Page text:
As we dive deeper into the new epoch we have created - the Anthropocene - we are going to have to face a lot of harsh realities about the way we treat the planet. That is where people like Sarah Bergmann come in. About a decade ago, Sarah embraced concepts of sustainability, ecology, and ecosystem connectivity, into a giant design challenge for the planet. Listen and learn! This episode was produced in part by Bendix, Irene, Holly, Clifton, Shane, Caitilin, Rosanna, Mary Jane, Manuel, Jennifer, Sara, Sienna & Garth, Troy, Margie, and Laura.
This episode is all about the passion flower family - Passifloraceae. Joining us from her post at the Royal Botanical Gardens at Kew is the one and only Rebecca Hilgenhof. You may remember her from Episode 86. Rebecca is extremely passionate about this group and I can't think of a better person to dish out an eloquent introduction to these wonderful plants. This episode was produced in part by Allan, Irene, Clifton, Sebastian, Holly, Katherina, Shane, Amy, Caitlin, Rosanna, Mary Jane, Jennifer, Sarah, Christopher, Sienna & Garth, Troy, Margie, Laura, and Mark.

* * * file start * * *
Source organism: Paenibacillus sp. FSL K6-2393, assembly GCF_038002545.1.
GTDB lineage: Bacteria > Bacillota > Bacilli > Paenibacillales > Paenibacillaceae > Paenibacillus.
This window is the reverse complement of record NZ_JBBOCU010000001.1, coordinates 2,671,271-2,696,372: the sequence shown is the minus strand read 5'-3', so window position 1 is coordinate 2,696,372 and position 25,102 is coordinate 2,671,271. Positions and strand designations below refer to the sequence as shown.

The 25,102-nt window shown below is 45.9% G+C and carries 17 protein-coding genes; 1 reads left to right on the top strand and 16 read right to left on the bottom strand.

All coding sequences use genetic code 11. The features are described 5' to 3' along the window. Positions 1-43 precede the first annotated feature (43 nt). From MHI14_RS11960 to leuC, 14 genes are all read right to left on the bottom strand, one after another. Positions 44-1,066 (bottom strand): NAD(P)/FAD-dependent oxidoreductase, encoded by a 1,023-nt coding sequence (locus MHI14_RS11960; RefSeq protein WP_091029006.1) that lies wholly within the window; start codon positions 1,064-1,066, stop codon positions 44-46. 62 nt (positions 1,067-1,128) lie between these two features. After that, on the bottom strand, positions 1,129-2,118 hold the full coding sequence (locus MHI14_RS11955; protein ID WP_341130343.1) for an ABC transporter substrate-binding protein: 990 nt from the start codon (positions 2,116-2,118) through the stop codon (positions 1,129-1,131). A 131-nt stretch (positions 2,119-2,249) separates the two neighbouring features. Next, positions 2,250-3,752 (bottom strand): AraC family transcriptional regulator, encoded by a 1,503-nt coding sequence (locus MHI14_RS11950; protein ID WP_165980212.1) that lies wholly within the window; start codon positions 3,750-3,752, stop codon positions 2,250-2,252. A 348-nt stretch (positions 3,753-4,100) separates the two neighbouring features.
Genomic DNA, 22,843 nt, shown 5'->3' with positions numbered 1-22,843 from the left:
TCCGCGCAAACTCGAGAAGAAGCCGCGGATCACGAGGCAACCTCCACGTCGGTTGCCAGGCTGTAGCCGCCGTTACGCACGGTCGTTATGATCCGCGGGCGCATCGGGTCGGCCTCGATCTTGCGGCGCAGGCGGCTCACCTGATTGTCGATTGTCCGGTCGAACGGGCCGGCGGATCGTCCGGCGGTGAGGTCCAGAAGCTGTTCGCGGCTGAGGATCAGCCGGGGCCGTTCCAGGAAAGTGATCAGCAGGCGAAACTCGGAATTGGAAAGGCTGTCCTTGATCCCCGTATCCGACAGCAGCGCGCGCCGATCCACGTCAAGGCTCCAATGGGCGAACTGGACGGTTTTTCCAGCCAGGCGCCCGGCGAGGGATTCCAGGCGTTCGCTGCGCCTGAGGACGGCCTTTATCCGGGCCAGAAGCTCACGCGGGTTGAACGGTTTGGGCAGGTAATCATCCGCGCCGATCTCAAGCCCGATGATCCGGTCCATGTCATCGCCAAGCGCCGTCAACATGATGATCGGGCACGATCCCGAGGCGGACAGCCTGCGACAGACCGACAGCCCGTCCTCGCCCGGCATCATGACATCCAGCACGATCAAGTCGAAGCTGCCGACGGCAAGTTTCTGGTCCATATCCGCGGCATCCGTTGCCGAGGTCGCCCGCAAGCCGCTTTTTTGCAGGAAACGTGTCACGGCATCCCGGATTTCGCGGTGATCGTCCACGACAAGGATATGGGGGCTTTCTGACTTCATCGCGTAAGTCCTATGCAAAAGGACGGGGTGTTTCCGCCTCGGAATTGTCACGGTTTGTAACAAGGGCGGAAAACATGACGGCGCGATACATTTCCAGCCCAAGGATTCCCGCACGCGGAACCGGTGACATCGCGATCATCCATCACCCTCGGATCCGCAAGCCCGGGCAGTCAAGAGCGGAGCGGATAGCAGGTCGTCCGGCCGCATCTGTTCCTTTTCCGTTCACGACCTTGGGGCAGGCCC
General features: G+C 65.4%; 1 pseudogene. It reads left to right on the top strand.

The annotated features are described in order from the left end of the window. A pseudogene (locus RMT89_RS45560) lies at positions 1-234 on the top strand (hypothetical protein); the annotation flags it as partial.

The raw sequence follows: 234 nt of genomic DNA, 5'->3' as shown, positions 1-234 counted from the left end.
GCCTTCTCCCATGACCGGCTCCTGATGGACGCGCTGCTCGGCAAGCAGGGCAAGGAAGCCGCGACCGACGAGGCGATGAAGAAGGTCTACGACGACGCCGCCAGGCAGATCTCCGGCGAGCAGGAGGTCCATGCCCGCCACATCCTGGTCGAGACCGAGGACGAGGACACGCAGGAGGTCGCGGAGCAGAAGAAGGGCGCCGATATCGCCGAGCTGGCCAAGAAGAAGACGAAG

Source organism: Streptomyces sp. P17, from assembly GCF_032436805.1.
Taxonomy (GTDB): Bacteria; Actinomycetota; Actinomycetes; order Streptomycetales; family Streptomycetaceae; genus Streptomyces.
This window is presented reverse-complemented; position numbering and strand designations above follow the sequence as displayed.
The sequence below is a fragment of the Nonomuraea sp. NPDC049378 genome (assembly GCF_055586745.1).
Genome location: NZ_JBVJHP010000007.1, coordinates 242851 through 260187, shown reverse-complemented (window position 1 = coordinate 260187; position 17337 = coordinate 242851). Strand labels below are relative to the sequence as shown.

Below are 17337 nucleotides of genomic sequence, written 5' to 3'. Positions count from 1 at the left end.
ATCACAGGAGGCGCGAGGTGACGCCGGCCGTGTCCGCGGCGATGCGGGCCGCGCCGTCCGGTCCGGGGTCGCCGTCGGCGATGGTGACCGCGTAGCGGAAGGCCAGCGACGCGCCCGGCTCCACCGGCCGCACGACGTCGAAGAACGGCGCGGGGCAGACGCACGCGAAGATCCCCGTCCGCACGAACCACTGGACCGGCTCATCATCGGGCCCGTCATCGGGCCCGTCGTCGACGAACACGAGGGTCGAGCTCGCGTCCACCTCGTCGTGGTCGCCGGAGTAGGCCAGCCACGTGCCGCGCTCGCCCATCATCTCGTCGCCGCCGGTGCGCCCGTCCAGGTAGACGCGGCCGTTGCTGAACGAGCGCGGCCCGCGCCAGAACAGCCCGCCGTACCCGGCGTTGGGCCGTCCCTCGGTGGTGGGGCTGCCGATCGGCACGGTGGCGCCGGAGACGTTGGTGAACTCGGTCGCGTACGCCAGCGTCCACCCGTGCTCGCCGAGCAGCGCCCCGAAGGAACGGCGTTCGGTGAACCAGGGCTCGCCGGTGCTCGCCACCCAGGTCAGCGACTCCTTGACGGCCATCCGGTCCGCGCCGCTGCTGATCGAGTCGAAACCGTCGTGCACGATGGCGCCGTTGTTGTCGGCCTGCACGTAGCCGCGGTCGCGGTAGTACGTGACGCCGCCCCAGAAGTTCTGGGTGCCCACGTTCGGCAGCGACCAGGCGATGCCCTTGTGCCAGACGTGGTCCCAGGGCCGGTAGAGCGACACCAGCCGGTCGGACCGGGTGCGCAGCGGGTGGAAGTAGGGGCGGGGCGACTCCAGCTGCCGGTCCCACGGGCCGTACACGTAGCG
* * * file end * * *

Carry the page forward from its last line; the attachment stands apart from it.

North America is home to a plethora of native bees. Sadly, they are a bit of a mystery. Overshadowed by non-native honey bees, many of our native species are in serious trouble. That is where scientists like Dr. Alexandra Harmon-Threatt come in. An assistant professor of entomology at the University of Illinois, her lab is focused on the interactions between native bees and the surrounding plant communities. This is a fascinating discussion that will hopefully inspire more people to dive into the shadows surrounding these important players in our local ecology. This episode was produced in part by Gregory, Mark, Bryan, Laura, Margie, and Allan.
I have always thought of pollination as rather straight forward - a pollinator visits a plant, picks up pollen, and deposits that pollen on its next visit. As it turns out, it's not that simple. To find out more about the complexities of pollination, I called up Dr. Randy Mitchell from the University of Akron in Ohio. His research is going to blow your mind. What to us seems like the perfect mutualism turns out to be more like a dark alley transaction in which each party is trying to get as much from the other without giving too much in return. This episode was produced in part by Allan Pisula of Kinosha, Wisconsin.
Music by Moneycat